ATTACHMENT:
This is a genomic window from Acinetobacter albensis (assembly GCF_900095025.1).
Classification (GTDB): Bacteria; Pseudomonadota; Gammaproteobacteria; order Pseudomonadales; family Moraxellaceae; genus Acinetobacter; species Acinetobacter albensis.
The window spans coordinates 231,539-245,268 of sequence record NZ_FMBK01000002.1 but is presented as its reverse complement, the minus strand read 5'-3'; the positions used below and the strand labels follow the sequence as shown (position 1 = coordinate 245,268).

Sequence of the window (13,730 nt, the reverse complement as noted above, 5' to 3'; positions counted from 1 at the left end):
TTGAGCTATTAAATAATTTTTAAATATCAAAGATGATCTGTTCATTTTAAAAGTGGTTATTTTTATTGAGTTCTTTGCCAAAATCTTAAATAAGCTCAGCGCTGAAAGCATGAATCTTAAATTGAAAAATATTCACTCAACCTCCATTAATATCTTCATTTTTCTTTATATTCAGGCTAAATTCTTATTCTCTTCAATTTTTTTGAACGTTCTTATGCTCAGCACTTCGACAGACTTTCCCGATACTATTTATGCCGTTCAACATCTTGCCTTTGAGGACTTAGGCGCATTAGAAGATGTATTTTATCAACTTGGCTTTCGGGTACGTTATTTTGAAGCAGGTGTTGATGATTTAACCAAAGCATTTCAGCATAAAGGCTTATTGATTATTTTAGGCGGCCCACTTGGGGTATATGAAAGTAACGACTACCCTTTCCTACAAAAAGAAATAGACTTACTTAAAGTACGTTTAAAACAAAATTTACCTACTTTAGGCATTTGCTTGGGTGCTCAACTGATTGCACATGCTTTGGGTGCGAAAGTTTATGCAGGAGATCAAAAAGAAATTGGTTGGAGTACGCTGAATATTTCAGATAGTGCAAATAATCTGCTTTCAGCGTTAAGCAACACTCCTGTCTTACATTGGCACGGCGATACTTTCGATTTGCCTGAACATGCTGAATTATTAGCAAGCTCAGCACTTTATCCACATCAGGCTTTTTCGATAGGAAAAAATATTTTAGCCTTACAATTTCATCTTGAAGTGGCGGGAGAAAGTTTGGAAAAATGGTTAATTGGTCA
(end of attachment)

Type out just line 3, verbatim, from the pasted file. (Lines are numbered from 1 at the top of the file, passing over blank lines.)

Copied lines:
The window spans coordinates 231,539-245,268 of sequence record NZ_FMBK01000002.1 but is presented as its reverse complement, the minus strand read 5'-3'; the positions used below and the strand labels follow the sequence as shown (position 1 = coordinate 245,268).